Editor’s Note: Through the years in any hunting camp I’ve been in, a track expert, who can tell the size, sex and age of a deer by its tracks, always has been in residence. I’ve stalked deer before that the width of their tracks has convinced me they’re bucks. Also I’ve had hunters tell me that seeing the dew claws as part of the deer track is a definite indication that the animal that has made the track is a buck. Because so much misinformation exists about deer tracks, and what information they can communicate to those of us who hunt, I’ve talked to wildlife biologists and avid deer hunters to learn the truth about deer tracks.
I’ve known some hunters who have sat in the same tree stand for three or four days because they’ve found some deer tracks in a spot and are sure a buck will pass by eventually. I’m also acquainted with others who have followed deer tracks over 10 miles of countryside, trying to catch-up to the deer that have made those tracks. Still others I know completely have disregarded tracks and prefer instead to hunt over agricultural fields, at nut trees where the deer feed or in thickets where the animals may bed. So, how important are tracks to your hunting plan?
“Obviously, you want to see some deer tracks to reassure yourself psychologically that there are deer around,” longtime wildlife biologist Bob Zaiglin explains. “But in many places with dry, rocky terrain, like southern Texas and Mexico, you don’t see many tracks, even though plenty of deer may be in an area. A medium like rock or dry ground won’t hold the impression of the deer’s hoof print. As a wildlife manager as well as an avid deer hunter, I don’t like to see too- many tracks, because that indicates too-many deer are on the land. Too many deer mean the animals lack quality, and few, if any, will be trophy bucks. The fewer deer in a deer herd, the more likely the deer are to be healthy, older and bigger bucks.”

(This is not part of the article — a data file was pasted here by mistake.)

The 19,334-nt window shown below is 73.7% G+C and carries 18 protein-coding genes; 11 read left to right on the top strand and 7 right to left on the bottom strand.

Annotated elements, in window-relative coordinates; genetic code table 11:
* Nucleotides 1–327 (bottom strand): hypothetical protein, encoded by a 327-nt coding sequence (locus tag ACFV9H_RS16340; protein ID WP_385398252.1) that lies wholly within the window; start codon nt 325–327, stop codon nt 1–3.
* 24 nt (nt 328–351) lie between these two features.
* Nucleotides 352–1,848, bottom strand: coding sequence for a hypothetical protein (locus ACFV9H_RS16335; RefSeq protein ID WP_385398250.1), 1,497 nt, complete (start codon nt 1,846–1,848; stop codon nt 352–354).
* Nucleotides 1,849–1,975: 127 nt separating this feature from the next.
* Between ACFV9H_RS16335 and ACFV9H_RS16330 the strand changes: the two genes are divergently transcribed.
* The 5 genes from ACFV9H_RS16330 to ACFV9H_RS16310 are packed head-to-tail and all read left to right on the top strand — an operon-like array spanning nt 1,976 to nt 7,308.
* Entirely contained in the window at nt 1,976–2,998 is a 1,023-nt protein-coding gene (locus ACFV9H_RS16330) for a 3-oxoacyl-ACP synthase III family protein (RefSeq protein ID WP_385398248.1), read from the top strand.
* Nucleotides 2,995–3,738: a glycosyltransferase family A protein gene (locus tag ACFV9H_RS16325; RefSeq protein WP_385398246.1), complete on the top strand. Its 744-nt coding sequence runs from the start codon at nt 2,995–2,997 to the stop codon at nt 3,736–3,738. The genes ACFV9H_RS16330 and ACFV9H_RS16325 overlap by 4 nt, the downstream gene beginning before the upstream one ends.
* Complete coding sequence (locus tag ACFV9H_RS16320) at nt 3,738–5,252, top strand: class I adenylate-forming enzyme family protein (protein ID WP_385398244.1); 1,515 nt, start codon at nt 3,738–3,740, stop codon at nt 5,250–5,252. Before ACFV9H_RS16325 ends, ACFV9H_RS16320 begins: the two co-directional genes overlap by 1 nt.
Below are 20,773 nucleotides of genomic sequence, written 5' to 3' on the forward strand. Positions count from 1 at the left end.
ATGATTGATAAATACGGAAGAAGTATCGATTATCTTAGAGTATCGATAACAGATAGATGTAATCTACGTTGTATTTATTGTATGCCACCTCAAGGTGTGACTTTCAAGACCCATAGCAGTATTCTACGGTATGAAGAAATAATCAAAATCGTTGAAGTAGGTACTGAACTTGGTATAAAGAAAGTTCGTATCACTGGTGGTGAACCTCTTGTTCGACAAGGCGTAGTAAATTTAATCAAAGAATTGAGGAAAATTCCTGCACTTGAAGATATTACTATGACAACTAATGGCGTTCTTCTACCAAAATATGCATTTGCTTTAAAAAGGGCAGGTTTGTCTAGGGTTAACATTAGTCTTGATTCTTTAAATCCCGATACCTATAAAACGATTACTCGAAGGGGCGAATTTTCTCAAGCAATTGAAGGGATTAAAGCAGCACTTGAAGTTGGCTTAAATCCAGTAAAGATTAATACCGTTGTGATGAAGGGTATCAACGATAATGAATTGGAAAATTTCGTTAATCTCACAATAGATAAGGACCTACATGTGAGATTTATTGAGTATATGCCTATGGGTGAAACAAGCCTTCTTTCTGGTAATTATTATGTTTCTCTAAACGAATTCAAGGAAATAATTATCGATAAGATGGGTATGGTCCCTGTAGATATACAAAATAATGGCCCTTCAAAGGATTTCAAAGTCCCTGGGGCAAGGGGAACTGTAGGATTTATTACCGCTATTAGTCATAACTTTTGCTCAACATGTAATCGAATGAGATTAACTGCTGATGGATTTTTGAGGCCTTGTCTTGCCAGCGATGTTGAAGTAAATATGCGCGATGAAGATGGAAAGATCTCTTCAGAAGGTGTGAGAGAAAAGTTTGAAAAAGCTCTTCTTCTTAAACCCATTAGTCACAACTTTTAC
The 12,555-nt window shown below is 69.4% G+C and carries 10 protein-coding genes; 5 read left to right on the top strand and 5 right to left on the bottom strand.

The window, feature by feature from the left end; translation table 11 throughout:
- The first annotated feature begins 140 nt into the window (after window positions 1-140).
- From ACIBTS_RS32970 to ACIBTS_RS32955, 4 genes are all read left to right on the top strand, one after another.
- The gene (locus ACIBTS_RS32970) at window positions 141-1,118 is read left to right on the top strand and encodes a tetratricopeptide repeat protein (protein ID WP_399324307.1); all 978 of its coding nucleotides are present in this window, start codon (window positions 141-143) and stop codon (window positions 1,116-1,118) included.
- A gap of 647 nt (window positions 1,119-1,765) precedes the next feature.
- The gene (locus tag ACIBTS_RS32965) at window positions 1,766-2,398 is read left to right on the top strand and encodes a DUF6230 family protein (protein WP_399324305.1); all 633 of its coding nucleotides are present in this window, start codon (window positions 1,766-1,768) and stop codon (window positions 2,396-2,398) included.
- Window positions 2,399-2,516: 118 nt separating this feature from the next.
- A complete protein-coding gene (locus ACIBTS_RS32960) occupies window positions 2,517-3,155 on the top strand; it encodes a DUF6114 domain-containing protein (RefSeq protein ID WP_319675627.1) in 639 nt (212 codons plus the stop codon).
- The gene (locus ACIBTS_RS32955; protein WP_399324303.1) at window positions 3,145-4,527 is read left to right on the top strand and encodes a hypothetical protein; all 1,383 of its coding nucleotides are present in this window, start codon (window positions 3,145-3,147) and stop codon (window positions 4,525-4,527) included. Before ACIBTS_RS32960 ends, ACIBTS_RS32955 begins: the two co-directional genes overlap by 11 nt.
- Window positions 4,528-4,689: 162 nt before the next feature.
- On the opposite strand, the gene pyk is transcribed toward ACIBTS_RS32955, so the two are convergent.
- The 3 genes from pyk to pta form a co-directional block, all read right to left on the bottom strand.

Horace Gore, a retired professor of wildlife biology, believes tracks can be very important to a deer hunter’s scouting successfully. “Seeing deer tracks when you’re scouting out a hunting area reminds me of the old saying, ‘If a deer is there, he’s making tracks.’ If you’re scouting a spot looking for trails and deer sign but don’t find any tracks, probably no deer are in the region.”
To learn more about hunting deer, check out John E. Phillips’ book, available in Kindle, print and Audible versions, “How to Hunt Deer Up Close: With Bows, Rifles, Muzzleloaders and Crossbows” (http://amzn.to/11dJRu8).